†††† Pneumonia is a common infection.† Multiple pathogens to include bacteria, viruses and fungi may invade and infect the pulmonary parenchyma.† Pneumonia may also be classified by the conditions under which infection occurred in a particular patient (community acquired versus nosocomial versus nursing home-acquired).
†††† Community acquired pneumonia (CAP) is an acute infection of the pulmonary parenchyma with associated symptoms and findings that occurs in patients who have not been hospitalized and have not been residents of a chronic care facility for the past 14 days.† Pneumonia is the most common lethal infection in the United States, and it is the sixth most common cause of death.† Associated symptoms include fever or hypothermia, rigors, sweats, cough with or without sputum production, dyspnea, and pleuritis.† Physical findings include abnormal breath sounds on pulmonary auscultation, the use of accessory respiratory muscles, and sputum production.† Certain infections especially mycoplasma pneumonia may be associated with erythema multiforme and the Stevens-Johnson syndrome.† Chest radiography often reveals an infiltrate but there may also be an associated pleural effusion.† Elderly patients with signs of dehydration should have a repeat chest radiograph taken after adequate fluid resuscitation because many times, infiltrates that were undetectable in the dehydrated state will become detectable after the patient becomes euvolemic.† Leukocytosis with a left shift (bandemia) and arterial hypoxemia with an elevated A-a gradient are common associated laboratory abnormalities that may occur in patients with pneumonia.
†††† Almost any infectious agent may be involved; however, certain pathogens are commonly associated with CAP.† Streptococcus pneumonia is the most common etiologic agent identified in cases of pneumonia.† Other common pathogens include Haemophilus influenzae, Mycoplasma pneumoniae, Chlamydia pneumoniae, Staphylococcus aureus, Streptococcus pyogenes, Neisseria meningitidis, Moraxella catarrhalis, Klebsiella pneumoniae, and Legionella species.† Viral pathogens include influenza virus, respiratory syncytial virus, adenovirus, and parainfluenza virus.† Fungal etiologies include histoplasmosis, blastomycosis, and coccidiomycosis.† Less common pathogens include Chlamydia psittaci (psittacosis), Coxiella burnettii (Q fever), and Fracisella tularensis (tularemia).† Tuberculous pneumonia is caused by Mycobacteria tuberculosis and should be considered in appropriate cases.† In cases where an anaerobic etiology is identified, aspiration pneumonia should be suspected and these pathogens may lead to the formation of a pulmonary abscess.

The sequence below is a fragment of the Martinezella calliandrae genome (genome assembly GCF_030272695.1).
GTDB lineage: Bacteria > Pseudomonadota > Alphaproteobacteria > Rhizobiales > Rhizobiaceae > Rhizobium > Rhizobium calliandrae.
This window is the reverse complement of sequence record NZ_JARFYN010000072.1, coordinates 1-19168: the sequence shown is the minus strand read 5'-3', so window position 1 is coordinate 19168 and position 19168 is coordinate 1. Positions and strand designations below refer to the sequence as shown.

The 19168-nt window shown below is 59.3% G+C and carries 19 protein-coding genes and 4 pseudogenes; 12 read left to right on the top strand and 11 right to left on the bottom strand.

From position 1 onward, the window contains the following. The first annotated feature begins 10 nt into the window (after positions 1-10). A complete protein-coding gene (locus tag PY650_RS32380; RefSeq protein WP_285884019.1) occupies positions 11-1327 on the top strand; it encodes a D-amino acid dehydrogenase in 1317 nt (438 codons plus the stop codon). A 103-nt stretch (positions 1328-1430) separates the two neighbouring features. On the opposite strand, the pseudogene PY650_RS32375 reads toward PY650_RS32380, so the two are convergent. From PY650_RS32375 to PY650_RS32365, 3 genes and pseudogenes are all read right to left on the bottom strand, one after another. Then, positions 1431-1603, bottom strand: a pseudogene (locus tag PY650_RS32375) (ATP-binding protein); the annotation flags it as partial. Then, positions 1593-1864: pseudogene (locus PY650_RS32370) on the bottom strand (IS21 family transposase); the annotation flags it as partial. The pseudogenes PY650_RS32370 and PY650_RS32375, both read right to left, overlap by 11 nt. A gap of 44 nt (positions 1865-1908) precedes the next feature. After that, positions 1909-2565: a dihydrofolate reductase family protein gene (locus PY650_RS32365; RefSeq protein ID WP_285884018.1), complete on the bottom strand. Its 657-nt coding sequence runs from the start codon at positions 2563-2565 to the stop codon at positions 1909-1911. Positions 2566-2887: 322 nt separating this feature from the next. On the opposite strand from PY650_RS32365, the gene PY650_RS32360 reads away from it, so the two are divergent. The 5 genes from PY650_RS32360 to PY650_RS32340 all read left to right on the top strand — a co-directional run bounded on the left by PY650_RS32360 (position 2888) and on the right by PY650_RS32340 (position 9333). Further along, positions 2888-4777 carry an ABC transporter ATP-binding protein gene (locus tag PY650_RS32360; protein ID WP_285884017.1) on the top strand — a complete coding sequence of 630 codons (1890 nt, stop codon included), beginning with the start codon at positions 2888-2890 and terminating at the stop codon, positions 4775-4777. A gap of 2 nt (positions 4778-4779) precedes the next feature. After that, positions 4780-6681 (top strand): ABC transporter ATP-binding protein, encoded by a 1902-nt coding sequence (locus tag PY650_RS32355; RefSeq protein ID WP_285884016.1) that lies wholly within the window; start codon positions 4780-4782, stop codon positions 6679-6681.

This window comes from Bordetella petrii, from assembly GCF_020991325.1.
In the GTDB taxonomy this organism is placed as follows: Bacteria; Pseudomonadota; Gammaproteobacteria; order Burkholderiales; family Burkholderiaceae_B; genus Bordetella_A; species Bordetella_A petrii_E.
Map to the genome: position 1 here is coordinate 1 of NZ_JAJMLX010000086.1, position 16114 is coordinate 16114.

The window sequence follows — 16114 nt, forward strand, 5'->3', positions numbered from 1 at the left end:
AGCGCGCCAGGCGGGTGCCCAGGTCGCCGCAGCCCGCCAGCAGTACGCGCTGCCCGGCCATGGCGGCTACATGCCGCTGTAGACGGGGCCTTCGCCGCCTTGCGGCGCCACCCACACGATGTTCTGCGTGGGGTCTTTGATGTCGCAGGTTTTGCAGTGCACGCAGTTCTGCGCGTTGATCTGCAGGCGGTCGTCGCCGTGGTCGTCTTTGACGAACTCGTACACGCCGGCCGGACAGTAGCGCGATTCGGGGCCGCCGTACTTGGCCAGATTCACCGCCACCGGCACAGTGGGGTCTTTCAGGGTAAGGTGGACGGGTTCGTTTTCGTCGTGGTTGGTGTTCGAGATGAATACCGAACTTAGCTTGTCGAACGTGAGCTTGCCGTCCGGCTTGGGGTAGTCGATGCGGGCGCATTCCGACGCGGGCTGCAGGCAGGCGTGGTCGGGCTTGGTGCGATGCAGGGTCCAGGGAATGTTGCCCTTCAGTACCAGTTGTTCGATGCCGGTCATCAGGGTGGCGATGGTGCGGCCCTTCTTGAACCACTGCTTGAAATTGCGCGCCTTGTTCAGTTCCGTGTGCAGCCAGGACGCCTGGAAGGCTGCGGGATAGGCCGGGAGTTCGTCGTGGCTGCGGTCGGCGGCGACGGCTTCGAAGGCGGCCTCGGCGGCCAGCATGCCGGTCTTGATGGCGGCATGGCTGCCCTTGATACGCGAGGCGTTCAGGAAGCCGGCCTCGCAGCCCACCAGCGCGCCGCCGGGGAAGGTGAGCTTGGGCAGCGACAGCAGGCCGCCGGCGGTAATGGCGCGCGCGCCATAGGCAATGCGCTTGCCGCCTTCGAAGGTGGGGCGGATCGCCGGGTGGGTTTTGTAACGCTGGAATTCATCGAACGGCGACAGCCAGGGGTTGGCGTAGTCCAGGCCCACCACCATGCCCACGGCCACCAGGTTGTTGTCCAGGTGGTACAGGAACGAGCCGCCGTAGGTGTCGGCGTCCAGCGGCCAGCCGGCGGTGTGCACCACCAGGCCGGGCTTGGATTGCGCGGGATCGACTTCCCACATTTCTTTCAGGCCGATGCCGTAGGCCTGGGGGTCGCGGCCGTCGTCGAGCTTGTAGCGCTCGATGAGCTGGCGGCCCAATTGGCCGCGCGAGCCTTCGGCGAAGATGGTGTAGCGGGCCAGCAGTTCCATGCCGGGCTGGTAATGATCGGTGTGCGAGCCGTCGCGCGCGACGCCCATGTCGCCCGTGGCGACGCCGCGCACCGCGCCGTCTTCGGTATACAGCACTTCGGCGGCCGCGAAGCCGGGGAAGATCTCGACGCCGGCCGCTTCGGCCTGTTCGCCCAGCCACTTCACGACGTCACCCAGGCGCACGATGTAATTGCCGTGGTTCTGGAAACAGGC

†††† Nosocomial pneumonias occur in seriously ill hospitalized patients and are associated with invasive procedures and a variety of pathogens.† Gram-negative bacilli and S. aureus are common with nosocomial pneumonias.† Intubated patients are at a greatly increased risk for developing nosocomial pneumonia.† Nursing home-acquired pneumonias are commonly secondary to S. pneumonia, H. infuluenzae, S. aureus, and gram-negative bacilli.† Common disorders seen in nursing homes (cardiopulmonary disease, neurologic disorders, diabetes mellitus, cirrhosis, malignancy, and poor nutritional status) increase the risk of pneumonia as they either affect immune system function or the ability to protect the airway.† Aspiration of oropharyngeal organisms is a common cause of nursing home-acquired pneumonias.† Institutionalized patients are subject to influenza epidemics from December through March, and therefore should undergo aggressive vaccination and prophylactic therapy when appropriate.† Nursing home patients should also undergo pneumococcal vaccination.
†††† The diagnosis of pneumonia is usually made in patients with characteristic symptoms (cough, sputum production, and fever) who display an infiltrate on chest radiography and leukocytosis with a leftward shift.† Blood cultures (two cultures taken from two separate sites) and a sputum gram stain may aid in establishing which etiologic agent is responsible.† If the gram stain is consistent with an adequate specimen, then it should be subjected to aerobic culturing techniques.† Specific tests which may help diagnose or implicate a particular etiologic agent include urinary Legionella antigen assay (Legionella serogroup 1) and cold agglutinins (Mycoplasma pneumoniae).† However, cold agglutinins are not specific nor are they sensitive.† In appropriate cases, the patientís HIV status should be determined.† Bacterial pneumonias are extremely common in HIV positive patients; however, Pneumocystis carinii pneumoniae (PCP) and tuberculosis should be aggressively pursued as possible etiologic agents in HIV positive patients.† PCP should also be strongly considered in patients on long term corticosteroid therapy.